Nagle continues:

The HSCA discovered other similarities between the backgrounds of Vallee and Lee Harvey Oswald, accused assassin of JFK. For example, like Oswald, Vallee had worked at the base for the CIA’s U-2 spy plane in Atsugi, Japan, as a radar operator. Vallee trained anti-Castro Cuban exiles in the U.S., as Oswald had offered to do in New Orleans in the summer of 1963. Both were seen to hold extreme views.

Vallee did not work at Atsugi. Vallee was stationed at Camp Otsu in Japan, but it was not a U-2 base when he was there. There is no evidence that Vallee trained any anti-Castro Cuban exiles in the United States. The HSCA did not "discover" any of this.

Nagle continues:

Vallee was released on the evening of Nov. 2, by which time JFK’s trip to Chicago had been canceled for reasons that remain unknown.

Here is page one from the Chicago Daily News of November 2, 1963:

Here is page one from the Chicago Tribune from November 3, 1963:

The Diem story was big -- just look at the headlines. There was no ambiguity about why JFK's plans were canceled.

Conspiracy theorists maintain that Kennedy's trip was canceled because of the supposed plot. Note that the plot was uncovered on October 30th, some three days before JFK's visit. Here is an excerpt from Edwin Black's article "The Plot to Kill JFK in Chicago" from the Chicago Independent:

A few hours after that meeting [a coordination meeting between the Secret Service and the Mayor's office on October 30] adjourned, the phone rang in the Chicago office of the Secret Service. Agent Jay Lawrence Stocks was for a few hours the ranking agent, so he took the call. It was the Federal Bureau of Investigation calling from Washington. The FBI man warned Stocks of a serious and dangerous four-man conspiracy to assassinate Kennedy at the Army-Air Force game.

Had they really uncovered a serious plot against Kennedy on October 30th, his plans would have been cancelled well before the trip.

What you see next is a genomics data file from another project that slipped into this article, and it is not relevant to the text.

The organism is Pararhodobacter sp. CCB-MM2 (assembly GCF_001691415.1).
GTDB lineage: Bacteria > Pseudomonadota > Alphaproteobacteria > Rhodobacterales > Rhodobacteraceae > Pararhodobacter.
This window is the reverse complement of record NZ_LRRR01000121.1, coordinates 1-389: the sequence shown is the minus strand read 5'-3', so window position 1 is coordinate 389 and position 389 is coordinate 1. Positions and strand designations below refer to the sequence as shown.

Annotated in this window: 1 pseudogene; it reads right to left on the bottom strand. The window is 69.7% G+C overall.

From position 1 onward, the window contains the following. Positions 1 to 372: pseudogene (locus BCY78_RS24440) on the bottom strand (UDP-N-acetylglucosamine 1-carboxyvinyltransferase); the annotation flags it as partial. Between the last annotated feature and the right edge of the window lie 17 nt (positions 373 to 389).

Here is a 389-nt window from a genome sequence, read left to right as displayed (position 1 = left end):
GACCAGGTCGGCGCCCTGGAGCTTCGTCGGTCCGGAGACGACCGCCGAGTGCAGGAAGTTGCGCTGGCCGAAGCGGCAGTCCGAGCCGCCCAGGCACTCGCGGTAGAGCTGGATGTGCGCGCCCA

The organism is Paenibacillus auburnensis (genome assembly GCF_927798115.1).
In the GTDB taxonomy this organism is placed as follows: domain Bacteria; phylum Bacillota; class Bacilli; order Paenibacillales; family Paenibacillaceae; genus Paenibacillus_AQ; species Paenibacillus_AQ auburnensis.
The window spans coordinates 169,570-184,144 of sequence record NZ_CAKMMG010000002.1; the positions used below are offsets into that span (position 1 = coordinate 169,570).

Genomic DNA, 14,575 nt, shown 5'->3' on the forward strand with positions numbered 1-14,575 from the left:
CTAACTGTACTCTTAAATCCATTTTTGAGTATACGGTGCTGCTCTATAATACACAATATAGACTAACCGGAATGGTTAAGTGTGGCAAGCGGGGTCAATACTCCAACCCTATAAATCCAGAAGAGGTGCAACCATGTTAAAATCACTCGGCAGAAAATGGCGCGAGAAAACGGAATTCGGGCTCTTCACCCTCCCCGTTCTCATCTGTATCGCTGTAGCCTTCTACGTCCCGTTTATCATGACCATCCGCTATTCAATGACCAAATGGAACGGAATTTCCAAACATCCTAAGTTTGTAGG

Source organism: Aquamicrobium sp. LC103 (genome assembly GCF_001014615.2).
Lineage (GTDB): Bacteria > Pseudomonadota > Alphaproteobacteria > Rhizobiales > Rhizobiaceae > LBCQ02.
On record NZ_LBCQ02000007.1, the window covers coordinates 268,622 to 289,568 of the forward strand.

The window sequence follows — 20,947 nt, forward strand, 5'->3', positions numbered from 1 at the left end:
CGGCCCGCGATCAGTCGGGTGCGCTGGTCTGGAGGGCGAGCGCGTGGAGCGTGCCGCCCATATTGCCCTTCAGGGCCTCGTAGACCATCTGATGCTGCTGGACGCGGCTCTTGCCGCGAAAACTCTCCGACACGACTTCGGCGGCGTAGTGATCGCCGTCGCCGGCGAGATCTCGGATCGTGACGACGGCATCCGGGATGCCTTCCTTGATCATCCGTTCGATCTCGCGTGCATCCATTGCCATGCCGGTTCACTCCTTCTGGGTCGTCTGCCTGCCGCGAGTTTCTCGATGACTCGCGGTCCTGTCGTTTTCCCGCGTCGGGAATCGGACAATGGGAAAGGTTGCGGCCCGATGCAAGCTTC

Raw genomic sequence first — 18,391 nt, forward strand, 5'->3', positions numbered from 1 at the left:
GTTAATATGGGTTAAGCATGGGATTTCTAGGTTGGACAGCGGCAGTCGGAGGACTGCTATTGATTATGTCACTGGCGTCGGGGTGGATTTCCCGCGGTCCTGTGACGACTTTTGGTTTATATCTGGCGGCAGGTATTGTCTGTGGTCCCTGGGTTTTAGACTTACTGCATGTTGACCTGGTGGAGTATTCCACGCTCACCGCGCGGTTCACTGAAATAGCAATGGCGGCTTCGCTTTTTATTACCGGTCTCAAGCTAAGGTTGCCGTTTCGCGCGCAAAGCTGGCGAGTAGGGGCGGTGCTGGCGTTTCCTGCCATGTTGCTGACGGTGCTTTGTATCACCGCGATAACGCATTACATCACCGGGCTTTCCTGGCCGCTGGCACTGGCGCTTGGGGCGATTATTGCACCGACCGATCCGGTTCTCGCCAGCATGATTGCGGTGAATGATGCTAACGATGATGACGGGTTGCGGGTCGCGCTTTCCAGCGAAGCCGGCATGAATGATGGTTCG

Here is page one of the HSCA's Outside Contact Report with Pierre Salinger, JFK's press secretary:

Nagle then goes on to mention the HSCA Final Report. Here is what he doesn't report:

The committee was unable to document the existence of the alleged assassination team. Specifically, no agent who had been assigned to Chicago confirmed any aspect of Bolden's version. One agent did state there had been a threat in Chicago during that period, but he was unable to recall details. Bolden did not link Vallee to the supposed four-man assassination team, although he claimed to remember Vallee's name in connection with a 1963 Chicago case.

Nagle also does not tell his readers about Bolden's May 1964 press conference in Chicago in which he discussed his various issues with the Secret Service. Bolden didn't say one word about a supposed plot against JFK in Chicago. In fact, Bolden never said anything about this plot until 1967, well after the FBI and the Warren Commission's investigation.

Did Bolden not realize there might be a connection between the Chicago plot and the actual assassination in Dallas? Why keep this secret from investigators? From the public?

Was it because there was no assassination plot in Chicago?

Previous Relevant Blog Posts

The HSCA did speak to Edwin Black. It was a memorable interview.

There is no evidence of a plot in Chicago against JFK.

Bolden's story about the supposed Chicago plot has changed over the years.

An examination of supposed other plots against JFK.

Bolden didn't say one word about a supposed plot against JFK in Chicago.